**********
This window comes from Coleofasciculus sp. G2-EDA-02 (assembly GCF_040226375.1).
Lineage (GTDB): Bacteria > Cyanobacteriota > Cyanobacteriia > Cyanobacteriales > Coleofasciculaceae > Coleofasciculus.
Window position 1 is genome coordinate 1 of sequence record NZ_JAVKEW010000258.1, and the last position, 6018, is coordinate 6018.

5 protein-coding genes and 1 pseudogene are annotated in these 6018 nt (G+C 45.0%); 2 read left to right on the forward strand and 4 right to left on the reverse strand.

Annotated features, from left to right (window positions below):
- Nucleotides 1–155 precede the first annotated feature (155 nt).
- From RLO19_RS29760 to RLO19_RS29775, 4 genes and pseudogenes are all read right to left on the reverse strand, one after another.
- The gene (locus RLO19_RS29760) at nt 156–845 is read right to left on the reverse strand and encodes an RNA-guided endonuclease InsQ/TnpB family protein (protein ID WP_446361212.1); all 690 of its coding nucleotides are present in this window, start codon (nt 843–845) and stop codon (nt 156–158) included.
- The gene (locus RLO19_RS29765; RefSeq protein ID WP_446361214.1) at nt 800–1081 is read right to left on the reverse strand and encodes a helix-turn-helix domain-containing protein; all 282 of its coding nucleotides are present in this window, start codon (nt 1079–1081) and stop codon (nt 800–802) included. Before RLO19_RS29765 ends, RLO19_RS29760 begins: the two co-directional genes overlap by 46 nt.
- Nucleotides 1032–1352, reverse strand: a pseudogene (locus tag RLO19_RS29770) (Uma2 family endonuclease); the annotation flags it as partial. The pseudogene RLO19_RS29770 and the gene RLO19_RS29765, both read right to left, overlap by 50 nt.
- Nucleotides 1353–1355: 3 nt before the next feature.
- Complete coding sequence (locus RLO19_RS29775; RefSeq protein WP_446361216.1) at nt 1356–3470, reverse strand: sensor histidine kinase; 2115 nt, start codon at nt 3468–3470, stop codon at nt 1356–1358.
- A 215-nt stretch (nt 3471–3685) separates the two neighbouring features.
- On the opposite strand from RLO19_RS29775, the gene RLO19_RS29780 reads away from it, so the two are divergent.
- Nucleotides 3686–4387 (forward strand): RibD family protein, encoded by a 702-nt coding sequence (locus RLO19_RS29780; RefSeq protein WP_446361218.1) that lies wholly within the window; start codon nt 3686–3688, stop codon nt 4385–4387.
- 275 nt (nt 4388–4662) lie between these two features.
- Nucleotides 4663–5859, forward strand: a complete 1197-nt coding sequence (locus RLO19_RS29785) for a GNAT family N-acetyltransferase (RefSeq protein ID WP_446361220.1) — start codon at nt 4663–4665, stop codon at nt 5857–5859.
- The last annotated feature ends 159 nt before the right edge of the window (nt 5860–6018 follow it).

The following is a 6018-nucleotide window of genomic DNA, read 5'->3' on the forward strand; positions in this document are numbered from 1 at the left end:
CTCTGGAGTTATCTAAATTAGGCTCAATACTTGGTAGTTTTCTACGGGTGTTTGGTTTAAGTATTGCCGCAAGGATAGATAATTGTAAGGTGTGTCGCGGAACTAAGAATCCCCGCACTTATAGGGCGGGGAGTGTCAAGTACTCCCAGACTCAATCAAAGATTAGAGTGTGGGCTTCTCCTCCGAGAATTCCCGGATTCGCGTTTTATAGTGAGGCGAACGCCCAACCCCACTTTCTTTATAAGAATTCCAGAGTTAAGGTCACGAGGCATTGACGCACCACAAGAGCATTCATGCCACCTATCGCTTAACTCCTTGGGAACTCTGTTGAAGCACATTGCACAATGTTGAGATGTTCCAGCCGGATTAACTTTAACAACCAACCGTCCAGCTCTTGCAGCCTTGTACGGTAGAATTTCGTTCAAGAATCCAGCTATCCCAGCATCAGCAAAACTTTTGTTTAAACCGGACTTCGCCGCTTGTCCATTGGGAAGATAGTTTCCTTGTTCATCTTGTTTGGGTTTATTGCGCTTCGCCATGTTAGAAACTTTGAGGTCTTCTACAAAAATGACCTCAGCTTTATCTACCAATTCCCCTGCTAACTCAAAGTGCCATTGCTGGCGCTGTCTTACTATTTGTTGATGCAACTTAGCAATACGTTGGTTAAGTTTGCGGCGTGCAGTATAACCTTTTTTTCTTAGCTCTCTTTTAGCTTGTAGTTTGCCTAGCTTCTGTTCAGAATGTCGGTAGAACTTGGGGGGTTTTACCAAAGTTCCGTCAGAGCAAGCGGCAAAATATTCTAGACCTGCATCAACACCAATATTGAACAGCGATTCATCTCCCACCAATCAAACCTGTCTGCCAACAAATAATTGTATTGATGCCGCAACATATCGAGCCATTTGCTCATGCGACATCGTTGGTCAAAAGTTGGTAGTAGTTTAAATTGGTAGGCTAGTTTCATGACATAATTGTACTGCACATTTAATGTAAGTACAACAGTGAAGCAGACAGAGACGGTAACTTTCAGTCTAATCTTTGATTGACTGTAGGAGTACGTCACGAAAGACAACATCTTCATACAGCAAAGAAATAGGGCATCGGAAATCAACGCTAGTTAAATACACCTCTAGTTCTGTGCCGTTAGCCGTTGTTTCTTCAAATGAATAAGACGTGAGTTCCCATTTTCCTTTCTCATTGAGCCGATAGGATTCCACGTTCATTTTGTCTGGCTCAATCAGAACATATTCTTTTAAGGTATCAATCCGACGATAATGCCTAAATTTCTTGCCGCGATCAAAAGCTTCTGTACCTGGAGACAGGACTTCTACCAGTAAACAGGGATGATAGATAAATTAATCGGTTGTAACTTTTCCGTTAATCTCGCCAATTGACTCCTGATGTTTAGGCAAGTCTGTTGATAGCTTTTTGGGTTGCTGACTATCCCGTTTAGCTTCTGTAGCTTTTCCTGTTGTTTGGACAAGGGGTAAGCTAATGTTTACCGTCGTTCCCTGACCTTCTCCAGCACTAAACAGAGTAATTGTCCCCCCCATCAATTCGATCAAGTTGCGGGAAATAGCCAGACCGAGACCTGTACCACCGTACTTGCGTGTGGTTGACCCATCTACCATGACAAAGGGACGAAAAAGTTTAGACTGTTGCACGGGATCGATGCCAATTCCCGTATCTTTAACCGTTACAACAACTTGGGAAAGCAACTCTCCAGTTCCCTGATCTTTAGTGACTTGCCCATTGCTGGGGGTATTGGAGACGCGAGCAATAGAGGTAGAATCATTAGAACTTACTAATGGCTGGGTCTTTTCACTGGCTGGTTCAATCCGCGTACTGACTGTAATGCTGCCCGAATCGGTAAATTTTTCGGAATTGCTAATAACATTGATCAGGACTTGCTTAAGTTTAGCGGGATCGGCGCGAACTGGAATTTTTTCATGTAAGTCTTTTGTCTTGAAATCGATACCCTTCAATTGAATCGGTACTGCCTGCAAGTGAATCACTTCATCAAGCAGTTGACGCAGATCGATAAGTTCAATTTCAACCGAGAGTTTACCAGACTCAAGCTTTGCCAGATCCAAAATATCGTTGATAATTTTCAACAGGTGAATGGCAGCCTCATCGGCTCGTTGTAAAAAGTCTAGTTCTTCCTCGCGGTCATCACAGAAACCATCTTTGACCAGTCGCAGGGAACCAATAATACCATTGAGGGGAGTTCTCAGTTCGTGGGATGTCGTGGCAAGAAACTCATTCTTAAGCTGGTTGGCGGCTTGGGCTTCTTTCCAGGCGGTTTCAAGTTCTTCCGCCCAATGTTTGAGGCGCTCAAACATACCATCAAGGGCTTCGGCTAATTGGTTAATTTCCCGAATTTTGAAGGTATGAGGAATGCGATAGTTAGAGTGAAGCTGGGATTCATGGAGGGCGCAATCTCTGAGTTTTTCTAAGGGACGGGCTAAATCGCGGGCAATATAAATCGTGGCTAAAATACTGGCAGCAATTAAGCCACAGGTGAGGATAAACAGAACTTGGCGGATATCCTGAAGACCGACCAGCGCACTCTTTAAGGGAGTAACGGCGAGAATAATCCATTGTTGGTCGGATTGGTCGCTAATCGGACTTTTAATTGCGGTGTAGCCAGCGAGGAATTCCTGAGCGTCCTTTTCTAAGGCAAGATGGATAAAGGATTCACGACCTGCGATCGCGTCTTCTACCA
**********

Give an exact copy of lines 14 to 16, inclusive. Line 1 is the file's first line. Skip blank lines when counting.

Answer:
- On the opposite strand from RLO19_RS29775, the gene RLO19_RS29780 reads away from it, so the two are divergent.
- Nucleotides 3686–4387 (forward strand): RibD family protein, encoded by a 702-nt coding sequence (locus RLO19_RS29780; RefSeq protein WP_446361218.1) that lies wholly within the window; start codon nt 3686–3688, stop codon nt 4385–4387.
- 275 nt (nt 4388–4662) lie between these two features.